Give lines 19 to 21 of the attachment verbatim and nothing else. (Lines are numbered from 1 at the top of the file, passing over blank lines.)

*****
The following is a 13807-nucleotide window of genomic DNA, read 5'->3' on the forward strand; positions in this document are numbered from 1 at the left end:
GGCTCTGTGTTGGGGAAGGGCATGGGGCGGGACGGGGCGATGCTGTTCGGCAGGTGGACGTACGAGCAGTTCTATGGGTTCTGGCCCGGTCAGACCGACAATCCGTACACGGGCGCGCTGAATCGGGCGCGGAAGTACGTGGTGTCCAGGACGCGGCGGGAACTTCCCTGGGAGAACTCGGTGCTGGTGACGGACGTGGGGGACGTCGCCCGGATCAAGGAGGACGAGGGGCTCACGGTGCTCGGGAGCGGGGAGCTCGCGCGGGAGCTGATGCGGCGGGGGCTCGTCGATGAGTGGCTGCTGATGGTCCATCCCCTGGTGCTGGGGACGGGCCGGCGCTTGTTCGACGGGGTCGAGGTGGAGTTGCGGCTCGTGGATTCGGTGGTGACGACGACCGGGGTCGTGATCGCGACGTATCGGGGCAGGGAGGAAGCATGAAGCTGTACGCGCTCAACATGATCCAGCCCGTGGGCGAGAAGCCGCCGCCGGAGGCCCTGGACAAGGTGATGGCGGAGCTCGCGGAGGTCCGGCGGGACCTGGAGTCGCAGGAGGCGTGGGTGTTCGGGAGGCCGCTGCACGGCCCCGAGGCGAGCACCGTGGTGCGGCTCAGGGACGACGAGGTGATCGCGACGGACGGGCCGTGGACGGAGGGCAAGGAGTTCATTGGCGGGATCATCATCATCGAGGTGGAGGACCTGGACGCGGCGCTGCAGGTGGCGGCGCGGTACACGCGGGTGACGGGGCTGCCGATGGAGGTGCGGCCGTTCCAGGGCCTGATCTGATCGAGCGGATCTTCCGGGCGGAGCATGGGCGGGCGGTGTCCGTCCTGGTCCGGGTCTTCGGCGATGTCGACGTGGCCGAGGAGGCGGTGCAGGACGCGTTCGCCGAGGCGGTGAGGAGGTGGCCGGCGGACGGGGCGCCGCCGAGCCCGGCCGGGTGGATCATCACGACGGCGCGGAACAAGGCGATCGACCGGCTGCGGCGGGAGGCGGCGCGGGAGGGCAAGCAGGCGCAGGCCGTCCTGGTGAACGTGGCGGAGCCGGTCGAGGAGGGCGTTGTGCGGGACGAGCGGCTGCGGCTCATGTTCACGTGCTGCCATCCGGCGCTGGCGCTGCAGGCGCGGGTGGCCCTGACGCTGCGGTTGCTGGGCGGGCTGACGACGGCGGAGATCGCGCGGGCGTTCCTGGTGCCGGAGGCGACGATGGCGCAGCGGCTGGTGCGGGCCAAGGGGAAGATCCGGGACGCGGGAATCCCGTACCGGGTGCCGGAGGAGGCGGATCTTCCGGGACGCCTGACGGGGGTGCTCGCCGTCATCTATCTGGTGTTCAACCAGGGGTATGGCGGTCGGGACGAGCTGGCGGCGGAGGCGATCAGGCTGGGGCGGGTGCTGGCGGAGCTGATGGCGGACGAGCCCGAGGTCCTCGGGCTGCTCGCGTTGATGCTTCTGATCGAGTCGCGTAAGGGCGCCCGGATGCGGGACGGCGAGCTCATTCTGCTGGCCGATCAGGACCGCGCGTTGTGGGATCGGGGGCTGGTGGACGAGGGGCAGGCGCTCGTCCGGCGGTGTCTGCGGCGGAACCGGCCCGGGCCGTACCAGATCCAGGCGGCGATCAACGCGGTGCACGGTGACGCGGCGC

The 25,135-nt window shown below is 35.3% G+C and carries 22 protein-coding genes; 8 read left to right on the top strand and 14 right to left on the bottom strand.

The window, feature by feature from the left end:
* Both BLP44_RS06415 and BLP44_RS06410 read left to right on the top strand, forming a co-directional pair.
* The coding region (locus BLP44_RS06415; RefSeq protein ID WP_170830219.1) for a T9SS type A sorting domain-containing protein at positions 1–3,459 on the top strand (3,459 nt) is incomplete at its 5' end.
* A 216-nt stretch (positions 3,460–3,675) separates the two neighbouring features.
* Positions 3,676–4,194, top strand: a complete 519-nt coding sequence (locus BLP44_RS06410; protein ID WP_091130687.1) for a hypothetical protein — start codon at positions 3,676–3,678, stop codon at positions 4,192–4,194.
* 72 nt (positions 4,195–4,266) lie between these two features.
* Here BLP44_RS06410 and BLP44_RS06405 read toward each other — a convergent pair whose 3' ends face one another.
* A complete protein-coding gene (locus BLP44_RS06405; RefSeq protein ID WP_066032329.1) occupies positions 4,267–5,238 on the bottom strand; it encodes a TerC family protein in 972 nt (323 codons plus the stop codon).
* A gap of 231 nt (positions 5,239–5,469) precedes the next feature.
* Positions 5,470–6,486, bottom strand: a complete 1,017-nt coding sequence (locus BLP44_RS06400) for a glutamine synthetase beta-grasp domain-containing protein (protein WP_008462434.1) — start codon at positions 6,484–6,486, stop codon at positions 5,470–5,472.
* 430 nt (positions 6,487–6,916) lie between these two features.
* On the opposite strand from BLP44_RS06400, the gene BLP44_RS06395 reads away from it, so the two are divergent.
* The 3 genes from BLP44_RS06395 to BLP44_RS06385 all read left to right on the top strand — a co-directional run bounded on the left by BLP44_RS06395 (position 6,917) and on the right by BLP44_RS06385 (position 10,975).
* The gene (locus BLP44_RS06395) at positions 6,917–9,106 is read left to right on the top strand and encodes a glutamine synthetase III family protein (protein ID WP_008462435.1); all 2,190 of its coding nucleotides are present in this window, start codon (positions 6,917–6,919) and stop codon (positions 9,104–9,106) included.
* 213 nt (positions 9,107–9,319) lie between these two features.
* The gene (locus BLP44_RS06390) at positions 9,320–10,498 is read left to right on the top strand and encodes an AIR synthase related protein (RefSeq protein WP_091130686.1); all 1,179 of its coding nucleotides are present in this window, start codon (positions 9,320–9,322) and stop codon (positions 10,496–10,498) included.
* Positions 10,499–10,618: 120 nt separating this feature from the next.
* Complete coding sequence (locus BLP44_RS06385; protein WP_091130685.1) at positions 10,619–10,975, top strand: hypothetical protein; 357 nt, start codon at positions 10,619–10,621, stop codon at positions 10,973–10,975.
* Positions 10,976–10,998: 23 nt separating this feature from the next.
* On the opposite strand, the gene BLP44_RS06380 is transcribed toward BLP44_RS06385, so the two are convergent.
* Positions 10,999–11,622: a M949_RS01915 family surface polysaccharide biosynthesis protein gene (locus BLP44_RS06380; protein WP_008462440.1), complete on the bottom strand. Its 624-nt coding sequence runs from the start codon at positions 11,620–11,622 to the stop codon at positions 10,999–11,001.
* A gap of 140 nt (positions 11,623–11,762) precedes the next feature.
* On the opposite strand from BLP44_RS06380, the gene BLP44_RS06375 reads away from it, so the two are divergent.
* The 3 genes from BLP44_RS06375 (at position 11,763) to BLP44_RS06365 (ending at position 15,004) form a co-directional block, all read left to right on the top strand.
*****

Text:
* The gene (locus BLP44_RS06390) at positions 9,320–10,498 is read left to right on the top strand and encodes an AIR synthase related protein (RefSeq protein WP_091130686.1); all 1,179 of its coding nucleotides are present in this window, start codon (positions 9,320–9,322) and stop codon (positions 10,496–10,498) included.
* Positions 10,499–10,618: 120 nt separating this feature from the next.
* Complete coding sequence (locus BLP44_RS06385; protein WP_091130685.1) at positions 10,619–10,975, top strand: hypothetical protein; 357 nt, start codon at positions 10,619–10,621, stop codon at positions 10,973–10,975.